Our doctors, our volunteers, our diplomats, our servicemembers -- they put themselves in harm’s way.  They don’t represent Democrats or Republicans first, they represent America first.  And for all the divisions and all the discord that’s inherent in a democracy like ours -- although sometimes in this town we get a little carried away with it -- I continue to see the determination and resilience and fundamental goodness of the ordinary American every single day.

And that’s why I’m more confident than ever about our country’s future.  Yes, we live in a time of enormous challenges.  Thirteen years ago last week, this country was attacked.  Six years ago this week sparked the worst economic crisis since the Great Depression.  And yet despite all these shocks, through all the pain, all the difficulty, all the challenges; for all the gritty, grueling work that was required for America to bounce back –- America is positioned better today than at any time to seize the future.  We’re better positioned than any nation on Earth to help shape a better world for our kids and our grandkids.

And it’s not just that we have, by far, the world’s strongest and most capable military.  It’s that we’ve worked tirelessly to not only recover from crisis, but to rebuild a more durable economy.  There are times when I’m watching the news and I’m wondering whether they’ve been paying attention.  (Laughter.)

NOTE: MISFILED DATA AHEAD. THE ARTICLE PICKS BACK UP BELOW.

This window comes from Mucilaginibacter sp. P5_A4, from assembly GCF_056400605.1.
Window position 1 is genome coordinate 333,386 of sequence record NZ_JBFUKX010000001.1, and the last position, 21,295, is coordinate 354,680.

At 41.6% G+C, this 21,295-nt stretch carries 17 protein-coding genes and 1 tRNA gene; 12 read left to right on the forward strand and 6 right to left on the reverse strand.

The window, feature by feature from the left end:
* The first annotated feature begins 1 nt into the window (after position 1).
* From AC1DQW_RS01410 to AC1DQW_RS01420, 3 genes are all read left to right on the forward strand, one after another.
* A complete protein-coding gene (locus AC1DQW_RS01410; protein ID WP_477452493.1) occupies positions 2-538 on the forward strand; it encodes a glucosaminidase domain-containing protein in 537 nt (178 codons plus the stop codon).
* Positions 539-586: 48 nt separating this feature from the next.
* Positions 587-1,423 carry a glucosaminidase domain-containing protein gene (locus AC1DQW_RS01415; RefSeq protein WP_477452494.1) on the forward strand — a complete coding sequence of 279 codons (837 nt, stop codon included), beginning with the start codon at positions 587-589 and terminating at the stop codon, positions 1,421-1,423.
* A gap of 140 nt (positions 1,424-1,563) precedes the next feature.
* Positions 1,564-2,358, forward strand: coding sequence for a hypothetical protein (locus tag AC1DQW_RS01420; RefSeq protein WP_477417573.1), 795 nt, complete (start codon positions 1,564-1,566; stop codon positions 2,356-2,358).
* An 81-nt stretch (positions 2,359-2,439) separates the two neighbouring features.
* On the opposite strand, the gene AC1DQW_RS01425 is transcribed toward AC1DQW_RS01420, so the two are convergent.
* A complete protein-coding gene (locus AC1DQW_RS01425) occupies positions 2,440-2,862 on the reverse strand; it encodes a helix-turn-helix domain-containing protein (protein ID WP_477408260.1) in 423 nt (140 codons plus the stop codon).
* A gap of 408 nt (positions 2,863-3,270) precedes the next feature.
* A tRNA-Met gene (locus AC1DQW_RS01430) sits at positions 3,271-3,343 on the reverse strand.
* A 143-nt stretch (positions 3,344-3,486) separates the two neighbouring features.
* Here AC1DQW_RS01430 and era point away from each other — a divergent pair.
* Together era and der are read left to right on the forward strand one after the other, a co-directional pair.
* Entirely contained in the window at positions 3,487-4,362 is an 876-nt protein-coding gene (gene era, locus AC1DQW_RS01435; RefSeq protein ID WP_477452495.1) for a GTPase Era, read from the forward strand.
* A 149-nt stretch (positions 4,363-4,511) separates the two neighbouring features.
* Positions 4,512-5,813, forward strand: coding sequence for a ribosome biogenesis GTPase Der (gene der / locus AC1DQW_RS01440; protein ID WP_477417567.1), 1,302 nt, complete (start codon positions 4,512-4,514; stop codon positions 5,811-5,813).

Our businesses have created more than 10 million new jobs over the last 54 months.  (Applause.)  This is the longest uninterrupted stretch of private sector job growth in American history.  (Applause.)  Last year, the number of children living in poverty fell by 1.4 million.  We’ve cut the deficit by more than half.  We’re producing clean energy at a rate we’ve never seen before.  Our auto industry is selling more cars than any time since 2006.  Our high school graduation rate, it is at a record high.  More young people are earning college degrees than ever before.  Millions more Americans have quality, affordable health insurance they can count on.  (Applause.)  Manufacturing is bouncing back.